Prime Minister Amama Mbabazi was today grilled for two hours by the parliamentary committee of rules and privileges to explain why he defied a resolution by parliament to step aside to pave way for the bribery allegations him in the oil sector.
Prime Minister Amama Mbabazi was today grilled for two hours by the parliamentary committee of rules and privileges to explain why he defied a resolution by parliament to step aside to pave way for the bribery allegations him in the oil sector. Lead Counsel for the committee and MP for Rujumbura County, Jim Muhwezi, challenged Mbabazi to use his common sense and judge the parliamentary resolution on the basis of conscience and political morality and not a legal one.
He said that Ugandans would lose confidence and trust in the independence of the house if Mbabazi and the executive defied the resolution to the very end. Muhwezi appealed to Mbabazi to recognize that his being investigated was not a guilty verdict already passed but an attempt by the committee and parliament to allow for a fair investigation process with minimum interference in the work of the ad hoc committee investigating Corruption allegations in the Oil sector.
Other committee members who pinned Mbabazi included Ken Lukyamuzi, Jospeh Balikudembe and Ayena Odongo, who all said that the matter in question was appealing to the Prime Minister to look at his own conscience and precedence set in other commonwealth parliaments, defining contempt of parliament as defiance of a parliamentary decision.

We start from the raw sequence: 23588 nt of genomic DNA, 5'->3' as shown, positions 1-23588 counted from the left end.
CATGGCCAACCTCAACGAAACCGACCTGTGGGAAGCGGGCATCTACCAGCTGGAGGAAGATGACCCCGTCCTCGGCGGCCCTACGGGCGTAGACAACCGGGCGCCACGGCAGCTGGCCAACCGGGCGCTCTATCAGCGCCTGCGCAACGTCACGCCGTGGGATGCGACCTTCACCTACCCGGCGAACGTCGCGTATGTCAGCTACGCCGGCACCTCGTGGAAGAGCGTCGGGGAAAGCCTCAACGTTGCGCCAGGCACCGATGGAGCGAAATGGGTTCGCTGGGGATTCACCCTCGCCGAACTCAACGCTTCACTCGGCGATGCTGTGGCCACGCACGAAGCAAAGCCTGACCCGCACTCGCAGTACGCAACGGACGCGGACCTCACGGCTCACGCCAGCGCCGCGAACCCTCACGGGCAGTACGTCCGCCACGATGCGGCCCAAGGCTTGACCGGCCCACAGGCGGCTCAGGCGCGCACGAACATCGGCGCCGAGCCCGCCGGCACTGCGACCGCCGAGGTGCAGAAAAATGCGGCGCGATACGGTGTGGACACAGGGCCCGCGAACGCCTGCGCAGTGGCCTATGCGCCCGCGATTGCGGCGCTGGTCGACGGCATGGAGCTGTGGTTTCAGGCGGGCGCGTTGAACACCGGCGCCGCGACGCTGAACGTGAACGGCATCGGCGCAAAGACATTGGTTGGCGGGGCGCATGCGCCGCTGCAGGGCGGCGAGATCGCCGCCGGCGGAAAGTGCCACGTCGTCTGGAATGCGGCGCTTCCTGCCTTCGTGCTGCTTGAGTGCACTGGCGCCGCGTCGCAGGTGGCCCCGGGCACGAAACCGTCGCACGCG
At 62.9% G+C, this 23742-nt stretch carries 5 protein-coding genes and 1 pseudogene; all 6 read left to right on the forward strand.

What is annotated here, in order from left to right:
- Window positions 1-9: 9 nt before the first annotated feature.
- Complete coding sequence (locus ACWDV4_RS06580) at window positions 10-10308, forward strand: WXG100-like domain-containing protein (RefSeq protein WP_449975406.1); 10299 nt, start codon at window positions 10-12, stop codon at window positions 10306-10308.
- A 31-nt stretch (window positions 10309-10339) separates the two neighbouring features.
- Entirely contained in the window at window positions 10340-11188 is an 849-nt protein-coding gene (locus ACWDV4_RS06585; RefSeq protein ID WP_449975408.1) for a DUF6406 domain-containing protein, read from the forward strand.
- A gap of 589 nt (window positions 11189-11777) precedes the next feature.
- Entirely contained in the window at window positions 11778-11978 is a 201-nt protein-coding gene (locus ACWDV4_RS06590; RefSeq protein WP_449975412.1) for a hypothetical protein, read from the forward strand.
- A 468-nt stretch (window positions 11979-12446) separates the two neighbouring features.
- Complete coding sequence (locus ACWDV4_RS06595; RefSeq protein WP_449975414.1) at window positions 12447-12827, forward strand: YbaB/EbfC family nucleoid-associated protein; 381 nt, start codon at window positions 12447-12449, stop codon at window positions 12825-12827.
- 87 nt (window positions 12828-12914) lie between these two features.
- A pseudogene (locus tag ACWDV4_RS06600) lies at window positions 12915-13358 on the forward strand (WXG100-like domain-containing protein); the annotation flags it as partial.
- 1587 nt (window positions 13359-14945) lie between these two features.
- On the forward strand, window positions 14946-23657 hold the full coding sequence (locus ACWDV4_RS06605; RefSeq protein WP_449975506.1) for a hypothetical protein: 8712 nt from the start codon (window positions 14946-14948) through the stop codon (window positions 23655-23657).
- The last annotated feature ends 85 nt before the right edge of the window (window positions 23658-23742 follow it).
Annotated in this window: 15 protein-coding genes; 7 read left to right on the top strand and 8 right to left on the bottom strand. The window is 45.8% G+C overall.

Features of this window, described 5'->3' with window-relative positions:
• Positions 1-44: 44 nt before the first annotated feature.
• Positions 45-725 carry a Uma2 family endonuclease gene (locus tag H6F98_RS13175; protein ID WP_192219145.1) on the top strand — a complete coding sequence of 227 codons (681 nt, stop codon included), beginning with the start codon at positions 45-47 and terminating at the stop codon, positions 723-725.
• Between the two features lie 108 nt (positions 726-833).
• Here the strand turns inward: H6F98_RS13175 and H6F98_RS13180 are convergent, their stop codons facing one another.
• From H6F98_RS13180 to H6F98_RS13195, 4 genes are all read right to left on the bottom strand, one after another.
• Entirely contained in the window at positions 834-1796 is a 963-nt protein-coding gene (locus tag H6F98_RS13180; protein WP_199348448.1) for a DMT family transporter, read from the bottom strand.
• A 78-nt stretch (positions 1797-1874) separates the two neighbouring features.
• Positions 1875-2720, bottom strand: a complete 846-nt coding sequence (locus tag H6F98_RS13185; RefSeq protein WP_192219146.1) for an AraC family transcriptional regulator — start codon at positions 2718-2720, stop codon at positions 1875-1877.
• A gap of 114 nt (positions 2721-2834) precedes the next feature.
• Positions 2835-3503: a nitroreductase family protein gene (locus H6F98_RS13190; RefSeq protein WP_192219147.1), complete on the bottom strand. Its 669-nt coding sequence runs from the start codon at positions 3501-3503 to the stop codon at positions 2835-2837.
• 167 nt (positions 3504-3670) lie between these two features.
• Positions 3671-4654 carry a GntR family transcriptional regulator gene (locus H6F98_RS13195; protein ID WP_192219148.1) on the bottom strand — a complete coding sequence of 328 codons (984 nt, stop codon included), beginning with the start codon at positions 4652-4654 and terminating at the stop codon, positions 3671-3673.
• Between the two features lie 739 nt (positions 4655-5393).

But an angry and composed Mbabazi told the committee that he maintains his innocence and stands by his earlier decision not to step aside because the allegations of corruption was a fabrication, without any basis of truth. He said he was confident that the committee would find him innocent because he trusts that parliament would not condemn a person without giving him a fair hearing.
Mbabazi cited his coming to appear before the committee for over two hours, amidst his busy schedules, as proof of his respect of parliament. He said that he has viewed his own conscience and finds no reason to step aside. Mbabazi said that the contempt of parliament rule does not have any offence attached to it in the rules of procedure insisting that he has not committed any offence.
He suggested that parliament should after this inquiry provide for the offences that make up the offence of contempt of parliament. Mbabazi argued that the parliamentary resolution demanding him to step aside was not binding in nature but advisory, a similar interpretation that was made by the cabinet as well as the Attorney General. The Rules committee is winding up business next week, with a report expected when parliament resumes on 29th November. On Monday, the committee will interview Internal Affairs Minister Hillary Onek.